Figure 1 shows a schematic of the low field MRI system configuration. To suppress the Earth’s field a mu metal shield is used.
A tetra coil is used to produce the imaging field B0, ranging from 50 µT to 2 mT. A Maxwell pair produces the diagonal gradient field, two sets of planar gradient coils produce off-diagonal fields and an excitation coil provides oscillating B1 pulses to manipulate the polarization of the sample. The loops of the B1 coil should be perpendicular to the other coils to reduce the mutual inductance between the coils.An aluminum shield surrounding the entire system reduces environmental magnetic field noise.
The spins are excited by an oscillating field B1, which we call the excitation field. The coil is wound around two frames in a Helmholtz arrangement. An open geometry of the coils allows flexibility for setting up the experiment. As the amplifiers does not need to be active during measurement, physical relays can be included to decouple them during signal acquisition (see fig. 2).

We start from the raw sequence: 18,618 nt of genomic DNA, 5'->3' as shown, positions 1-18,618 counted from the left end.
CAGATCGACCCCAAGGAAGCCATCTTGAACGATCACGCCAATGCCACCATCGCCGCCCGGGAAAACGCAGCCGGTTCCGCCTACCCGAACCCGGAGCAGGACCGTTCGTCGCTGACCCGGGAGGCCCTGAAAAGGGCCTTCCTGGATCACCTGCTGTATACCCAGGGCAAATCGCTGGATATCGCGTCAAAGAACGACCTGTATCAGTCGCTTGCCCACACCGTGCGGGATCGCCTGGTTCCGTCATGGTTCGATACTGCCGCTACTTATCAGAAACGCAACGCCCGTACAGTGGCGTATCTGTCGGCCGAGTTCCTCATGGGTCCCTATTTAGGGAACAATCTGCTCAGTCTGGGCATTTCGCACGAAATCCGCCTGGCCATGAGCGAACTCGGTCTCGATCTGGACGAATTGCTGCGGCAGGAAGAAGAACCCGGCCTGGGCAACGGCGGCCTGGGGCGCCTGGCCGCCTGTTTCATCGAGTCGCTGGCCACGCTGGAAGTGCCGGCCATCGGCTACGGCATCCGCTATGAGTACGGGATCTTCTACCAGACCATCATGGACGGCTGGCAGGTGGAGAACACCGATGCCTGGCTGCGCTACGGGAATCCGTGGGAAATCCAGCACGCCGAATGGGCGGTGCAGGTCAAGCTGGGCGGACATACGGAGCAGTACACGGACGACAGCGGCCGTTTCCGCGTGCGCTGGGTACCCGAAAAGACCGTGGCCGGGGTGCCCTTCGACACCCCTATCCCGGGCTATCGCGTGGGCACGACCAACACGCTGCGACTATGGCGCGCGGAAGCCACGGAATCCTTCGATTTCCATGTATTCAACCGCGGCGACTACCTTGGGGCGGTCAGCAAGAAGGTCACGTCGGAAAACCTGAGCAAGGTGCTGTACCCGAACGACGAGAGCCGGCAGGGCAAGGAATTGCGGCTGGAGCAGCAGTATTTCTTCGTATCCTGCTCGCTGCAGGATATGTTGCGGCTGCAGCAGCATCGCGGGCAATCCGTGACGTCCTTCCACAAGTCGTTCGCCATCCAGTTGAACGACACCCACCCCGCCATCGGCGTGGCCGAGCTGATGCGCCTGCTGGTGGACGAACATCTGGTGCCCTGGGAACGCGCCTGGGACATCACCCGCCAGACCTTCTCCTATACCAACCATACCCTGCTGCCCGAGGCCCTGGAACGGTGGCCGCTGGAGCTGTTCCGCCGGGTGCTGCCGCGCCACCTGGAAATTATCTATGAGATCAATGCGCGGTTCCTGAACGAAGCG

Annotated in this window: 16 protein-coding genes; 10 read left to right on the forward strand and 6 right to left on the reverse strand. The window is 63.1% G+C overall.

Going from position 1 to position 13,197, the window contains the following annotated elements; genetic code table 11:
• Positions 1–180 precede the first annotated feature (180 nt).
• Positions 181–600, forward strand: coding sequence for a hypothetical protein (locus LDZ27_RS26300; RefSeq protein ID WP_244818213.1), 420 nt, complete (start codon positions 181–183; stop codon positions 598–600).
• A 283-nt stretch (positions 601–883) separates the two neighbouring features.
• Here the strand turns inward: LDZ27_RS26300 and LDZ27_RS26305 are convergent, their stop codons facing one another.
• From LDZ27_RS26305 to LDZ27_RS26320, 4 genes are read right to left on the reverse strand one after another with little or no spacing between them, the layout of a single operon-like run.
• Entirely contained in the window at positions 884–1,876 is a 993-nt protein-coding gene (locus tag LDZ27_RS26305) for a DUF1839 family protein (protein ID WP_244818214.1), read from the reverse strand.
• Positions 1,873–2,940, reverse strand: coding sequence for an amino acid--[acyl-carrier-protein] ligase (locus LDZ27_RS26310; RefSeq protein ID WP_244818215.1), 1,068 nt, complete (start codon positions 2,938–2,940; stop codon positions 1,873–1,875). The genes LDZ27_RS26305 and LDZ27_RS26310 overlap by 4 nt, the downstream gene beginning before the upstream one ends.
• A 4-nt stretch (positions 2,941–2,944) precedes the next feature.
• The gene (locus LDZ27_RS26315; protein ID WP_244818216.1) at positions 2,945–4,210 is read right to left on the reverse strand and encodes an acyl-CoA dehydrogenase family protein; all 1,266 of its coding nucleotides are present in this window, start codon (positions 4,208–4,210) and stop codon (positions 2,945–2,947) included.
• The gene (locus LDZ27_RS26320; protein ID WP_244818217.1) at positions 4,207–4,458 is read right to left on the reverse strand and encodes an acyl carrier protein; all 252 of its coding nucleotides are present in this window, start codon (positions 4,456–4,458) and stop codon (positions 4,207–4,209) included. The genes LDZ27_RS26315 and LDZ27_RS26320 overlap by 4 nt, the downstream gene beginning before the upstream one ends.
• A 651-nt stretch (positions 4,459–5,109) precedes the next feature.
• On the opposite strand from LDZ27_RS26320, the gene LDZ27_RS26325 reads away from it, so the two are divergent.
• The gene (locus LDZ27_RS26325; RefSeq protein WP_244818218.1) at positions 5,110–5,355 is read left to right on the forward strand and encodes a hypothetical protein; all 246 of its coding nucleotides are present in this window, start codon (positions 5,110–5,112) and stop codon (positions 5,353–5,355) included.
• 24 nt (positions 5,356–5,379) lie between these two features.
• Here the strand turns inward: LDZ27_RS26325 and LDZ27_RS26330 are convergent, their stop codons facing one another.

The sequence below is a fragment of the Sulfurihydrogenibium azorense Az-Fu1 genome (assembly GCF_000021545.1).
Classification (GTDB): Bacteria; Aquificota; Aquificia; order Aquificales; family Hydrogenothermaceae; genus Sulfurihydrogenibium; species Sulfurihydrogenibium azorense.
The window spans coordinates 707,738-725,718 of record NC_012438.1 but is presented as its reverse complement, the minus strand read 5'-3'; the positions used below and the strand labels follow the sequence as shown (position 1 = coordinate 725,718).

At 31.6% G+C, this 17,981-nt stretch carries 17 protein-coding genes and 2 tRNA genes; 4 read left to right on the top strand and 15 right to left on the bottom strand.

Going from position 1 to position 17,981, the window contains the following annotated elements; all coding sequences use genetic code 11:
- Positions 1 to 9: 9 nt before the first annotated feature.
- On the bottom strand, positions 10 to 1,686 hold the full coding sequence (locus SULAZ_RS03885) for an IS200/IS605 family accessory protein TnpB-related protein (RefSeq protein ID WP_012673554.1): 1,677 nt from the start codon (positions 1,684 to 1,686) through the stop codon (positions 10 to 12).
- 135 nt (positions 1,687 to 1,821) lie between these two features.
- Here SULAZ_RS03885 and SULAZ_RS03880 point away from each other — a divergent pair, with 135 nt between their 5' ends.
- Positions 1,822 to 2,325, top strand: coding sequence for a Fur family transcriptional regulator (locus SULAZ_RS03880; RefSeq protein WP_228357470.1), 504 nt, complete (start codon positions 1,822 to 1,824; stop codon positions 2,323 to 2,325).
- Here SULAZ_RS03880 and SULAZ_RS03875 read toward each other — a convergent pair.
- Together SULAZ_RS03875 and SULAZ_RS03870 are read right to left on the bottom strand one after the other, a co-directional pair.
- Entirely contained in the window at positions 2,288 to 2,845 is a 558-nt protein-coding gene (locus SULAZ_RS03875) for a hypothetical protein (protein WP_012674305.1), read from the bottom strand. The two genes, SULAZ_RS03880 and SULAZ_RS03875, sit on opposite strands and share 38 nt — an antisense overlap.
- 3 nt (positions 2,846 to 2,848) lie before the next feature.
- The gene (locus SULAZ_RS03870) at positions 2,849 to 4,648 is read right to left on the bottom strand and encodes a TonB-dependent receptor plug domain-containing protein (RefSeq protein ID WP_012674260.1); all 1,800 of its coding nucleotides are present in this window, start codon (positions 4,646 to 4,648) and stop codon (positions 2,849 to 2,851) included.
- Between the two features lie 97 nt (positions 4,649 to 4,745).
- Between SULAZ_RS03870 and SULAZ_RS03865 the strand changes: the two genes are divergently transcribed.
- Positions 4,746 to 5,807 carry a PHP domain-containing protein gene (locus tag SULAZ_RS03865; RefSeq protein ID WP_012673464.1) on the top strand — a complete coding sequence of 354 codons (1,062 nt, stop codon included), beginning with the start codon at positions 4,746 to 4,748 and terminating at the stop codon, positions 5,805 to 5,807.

Three pairs of gradient producing coils can be implemented for spatial decoding of the signal. All three gradients are bi-planar designs and can produce similarly sized gradients, thus allowing an interchangeably use during an MRI sequence. The gradient coils are pulsed and can be relayed out (like the B1 coil) during signal acquisition.First a system is constructed for comparison with already existing setups, which uses Faraday coils for the signal detection4. Theory predicts, that the signal to noise ratio should increase by a factor of 5 to 10 using a SQUID based sensor for detection5. After optimizing the system the goal of the project will be to develop biocompatible hyperpolarized contrast agents with parahydrogen3, which can be used for first in vivo studies.
Literatur: Matlashov et al.